The perils of await

Julien on Jul 2nd 2013

There's been quite a lot of publicity about the various deadlock situations that can arise with await, including this recent post from Ayende.
I recently came across a similar issue when awaiting within an infinite loop.

Let's imagine this simple scenario within a distributed systems (Obviously, the code has been simplified for the post).

I have a process that does some computations, and when some signal happens, sends a message to a remote process. The task is awaited in order to do something with the response.

SendMessageToRemoteProcess instanciates a TaskCompletionSource and sends a message over a socket:

And Finaly, we read the response in another thread and set the TaskCompletionSource result to trigger the continuations :

We expect completionSource.SetResult(response.Result) to "release" the await, which actually happens. BUT the await continuation is run synchronously, thus within the ReadResponses thread.
Because the continuation is happening within an infinite loop, the response socket will not be read until the ComputationLoop continuation exits, which happen only when SendMessageToRemoteProcess needs to be awaited once more. (When the await happens, the computation loop stops thus allowing the caller, in our case the ReadResponses thread, to continue its execution)

How to fix that?

There are two easy way to fix this bug:

1°) Replace


It has a dual effect on the problem. First, the computation loop won't be paused by the await and resumed within another thread. Only the code within the ContinueWith() will be executed synchronously by the ReadResponses thread, but it might still be an issue if the continuation triggers a long running operation. Moreover, it seems that the await/TaskCompletionSource combo always results in the await continuation to be executed synchronously. The ContinueWith() is executed on the ThreadPool, thus solving our issue with long running operations. The problem is described on this StackOverflow question.

2°) Fix ReadResponses by making sure that the SendMessageToRemoteProcess task continuations will always be executed asynchronously.
This can be achieved easily by replacing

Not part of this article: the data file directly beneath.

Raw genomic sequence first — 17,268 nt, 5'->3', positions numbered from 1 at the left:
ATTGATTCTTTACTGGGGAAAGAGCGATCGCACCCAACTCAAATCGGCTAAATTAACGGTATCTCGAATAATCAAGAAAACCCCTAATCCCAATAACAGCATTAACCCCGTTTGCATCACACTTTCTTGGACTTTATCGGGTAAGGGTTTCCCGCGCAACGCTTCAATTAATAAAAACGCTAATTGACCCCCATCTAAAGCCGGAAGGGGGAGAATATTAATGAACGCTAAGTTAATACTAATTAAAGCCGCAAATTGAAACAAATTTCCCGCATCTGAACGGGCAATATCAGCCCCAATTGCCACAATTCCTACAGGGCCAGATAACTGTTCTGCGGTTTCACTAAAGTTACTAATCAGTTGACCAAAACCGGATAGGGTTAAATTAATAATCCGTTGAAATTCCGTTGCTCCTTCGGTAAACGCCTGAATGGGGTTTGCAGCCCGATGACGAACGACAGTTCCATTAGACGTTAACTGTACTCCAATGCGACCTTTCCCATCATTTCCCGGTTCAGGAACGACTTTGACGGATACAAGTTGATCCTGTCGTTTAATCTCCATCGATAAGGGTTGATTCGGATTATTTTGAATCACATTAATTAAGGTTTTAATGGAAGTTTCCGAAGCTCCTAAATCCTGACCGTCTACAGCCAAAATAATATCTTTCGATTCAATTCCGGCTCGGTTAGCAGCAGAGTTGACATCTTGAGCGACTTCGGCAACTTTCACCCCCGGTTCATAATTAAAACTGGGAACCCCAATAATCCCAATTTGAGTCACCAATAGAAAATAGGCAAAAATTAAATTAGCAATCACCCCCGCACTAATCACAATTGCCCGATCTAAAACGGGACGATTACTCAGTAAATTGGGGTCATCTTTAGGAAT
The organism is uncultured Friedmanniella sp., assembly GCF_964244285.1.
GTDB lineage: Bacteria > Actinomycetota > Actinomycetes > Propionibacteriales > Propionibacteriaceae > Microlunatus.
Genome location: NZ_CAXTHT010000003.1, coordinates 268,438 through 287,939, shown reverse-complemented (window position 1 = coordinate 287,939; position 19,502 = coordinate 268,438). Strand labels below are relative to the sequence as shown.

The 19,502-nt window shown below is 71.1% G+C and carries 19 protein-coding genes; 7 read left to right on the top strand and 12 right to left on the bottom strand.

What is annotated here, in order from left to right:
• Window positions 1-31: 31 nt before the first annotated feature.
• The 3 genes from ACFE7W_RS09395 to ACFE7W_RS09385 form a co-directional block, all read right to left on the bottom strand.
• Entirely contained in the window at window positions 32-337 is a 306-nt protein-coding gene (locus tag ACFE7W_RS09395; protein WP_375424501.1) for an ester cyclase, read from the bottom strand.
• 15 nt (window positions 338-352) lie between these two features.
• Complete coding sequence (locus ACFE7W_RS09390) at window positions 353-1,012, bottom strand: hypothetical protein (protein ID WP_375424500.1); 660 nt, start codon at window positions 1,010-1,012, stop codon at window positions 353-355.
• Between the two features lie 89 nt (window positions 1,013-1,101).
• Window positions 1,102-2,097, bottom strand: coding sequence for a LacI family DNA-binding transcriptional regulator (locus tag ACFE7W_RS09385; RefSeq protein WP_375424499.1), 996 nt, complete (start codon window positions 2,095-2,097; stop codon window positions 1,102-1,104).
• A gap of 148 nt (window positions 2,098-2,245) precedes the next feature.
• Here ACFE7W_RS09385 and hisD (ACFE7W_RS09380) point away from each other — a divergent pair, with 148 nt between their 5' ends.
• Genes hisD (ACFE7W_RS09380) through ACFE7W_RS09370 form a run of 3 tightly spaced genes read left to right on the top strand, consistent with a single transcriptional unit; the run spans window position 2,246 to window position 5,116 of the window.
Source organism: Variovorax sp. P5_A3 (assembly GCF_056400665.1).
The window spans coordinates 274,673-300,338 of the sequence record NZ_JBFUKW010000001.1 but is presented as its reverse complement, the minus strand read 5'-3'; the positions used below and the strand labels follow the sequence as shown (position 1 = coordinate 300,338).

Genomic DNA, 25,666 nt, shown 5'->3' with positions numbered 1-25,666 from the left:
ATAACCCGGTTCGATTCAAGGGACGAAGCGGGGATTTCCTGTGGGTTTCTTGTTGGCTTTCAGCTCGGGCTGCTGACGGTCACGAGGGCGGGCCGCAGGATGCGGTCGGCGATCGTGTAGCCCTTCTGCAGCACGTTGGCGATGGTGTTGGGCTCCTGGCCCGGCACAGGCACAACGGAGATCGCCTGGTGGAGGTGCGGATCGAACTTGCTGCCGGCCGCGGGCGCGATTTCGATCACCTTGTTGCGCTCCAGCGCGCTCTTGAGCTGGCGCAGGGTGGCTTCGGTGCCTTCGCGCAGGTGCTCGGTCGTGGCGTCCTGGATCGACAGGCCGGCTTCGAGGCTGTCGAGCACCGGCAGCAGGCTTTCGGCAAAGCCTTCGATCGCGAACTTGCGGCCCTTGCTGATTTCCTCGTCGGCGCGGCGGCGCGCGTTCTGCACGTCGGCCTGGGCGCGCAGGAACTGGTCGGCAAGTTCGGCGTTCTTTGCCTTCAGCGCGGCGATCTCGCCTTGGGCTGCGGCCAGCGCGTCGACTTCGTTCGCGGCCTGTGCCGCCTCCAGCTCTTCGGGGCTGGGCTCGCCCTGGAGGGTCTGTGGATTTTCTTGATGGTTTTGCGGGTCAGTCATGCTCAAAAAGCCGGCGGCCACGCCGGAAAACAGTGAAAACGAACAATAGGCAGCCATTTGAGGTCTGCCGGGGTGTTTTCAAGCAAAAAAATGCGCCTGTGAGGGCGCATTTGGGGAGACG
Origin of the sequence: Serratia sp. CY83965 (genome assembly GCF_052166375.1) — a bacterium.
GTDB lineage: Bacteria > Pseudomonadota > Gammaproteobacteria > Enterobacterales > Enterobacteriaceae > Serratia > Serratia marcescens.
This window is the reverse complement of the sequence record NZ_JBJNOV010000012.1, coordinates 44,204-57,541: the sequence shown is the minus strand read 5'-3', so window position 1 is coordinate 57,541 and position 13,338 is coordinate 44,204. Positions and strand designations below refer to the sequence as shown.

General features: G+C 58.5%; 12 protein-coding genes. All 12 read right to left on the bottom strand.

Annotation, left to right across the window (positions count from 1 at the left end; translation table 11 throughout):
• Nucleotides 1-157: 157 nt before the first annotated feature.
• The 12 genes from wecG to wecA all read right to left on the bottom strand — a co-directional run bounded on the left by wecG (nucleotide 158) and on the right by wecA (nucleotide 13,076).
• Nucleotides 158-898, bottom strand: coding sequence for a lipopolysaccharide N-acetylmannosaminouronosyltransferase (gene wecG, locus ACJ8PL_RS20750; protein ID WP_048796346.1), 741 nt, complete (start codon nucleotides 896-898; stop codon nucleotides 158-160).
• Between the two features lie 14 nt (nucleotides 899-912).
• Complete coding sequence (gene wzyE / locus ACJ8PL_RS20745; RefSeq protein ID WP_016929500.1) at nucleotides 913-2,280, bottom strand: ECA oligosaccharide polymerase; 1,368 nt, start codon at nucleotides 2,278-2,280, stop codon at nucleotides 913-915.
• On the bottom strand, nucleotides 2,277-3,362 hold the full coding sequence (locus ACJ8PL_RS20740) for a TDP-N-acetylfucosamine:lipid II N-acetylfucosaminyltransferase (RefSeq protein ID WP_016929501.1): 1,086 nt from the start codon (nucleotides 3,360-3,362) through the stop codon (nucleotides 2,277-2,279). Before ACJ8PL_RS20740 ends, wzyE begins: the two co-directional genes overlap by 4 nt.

which will set the TaskCompletionSource within a ThreadPool thread, therefore avoiding to block our ReadResponse thread in the continuations.

In conclusion:

  • Be extra careful when using the await keyword, it can have unexpected side effects
  • Avoid using the await keyword within an infinite loop, prefer ContinueWith()
  • Make sure your APIs don't get stuck if the tasks they are returning are awaited

Filed in Uncategorized | No responses yet

“Aggregate merging” and event sourcing

Julien on Aug 2nd 2012

The differentiating feature of event sourcing is that anything that ever happened is recorded within the system. It gives us the opportunity to do things such as event exploration/replaying, view rebuilds or business analytics. The benefits of event sourcing have been widely discussed but what about evolving such a system?  Let’s explore a specific scenario: merging several aggregates together while keeping their history.


The scenario

Imagine a system where you can define filters to match certain kind of stocks (Think Microsoft or Google) and add them automatically to a given portfolio when some properties change.  For instance, we would like to define a portfolio of all the US stocks that offer a positive return since the beginning of the week. Each portfolio is independent of the other, making them an ideal candidate for being promoted to a Portfolio aggregate root.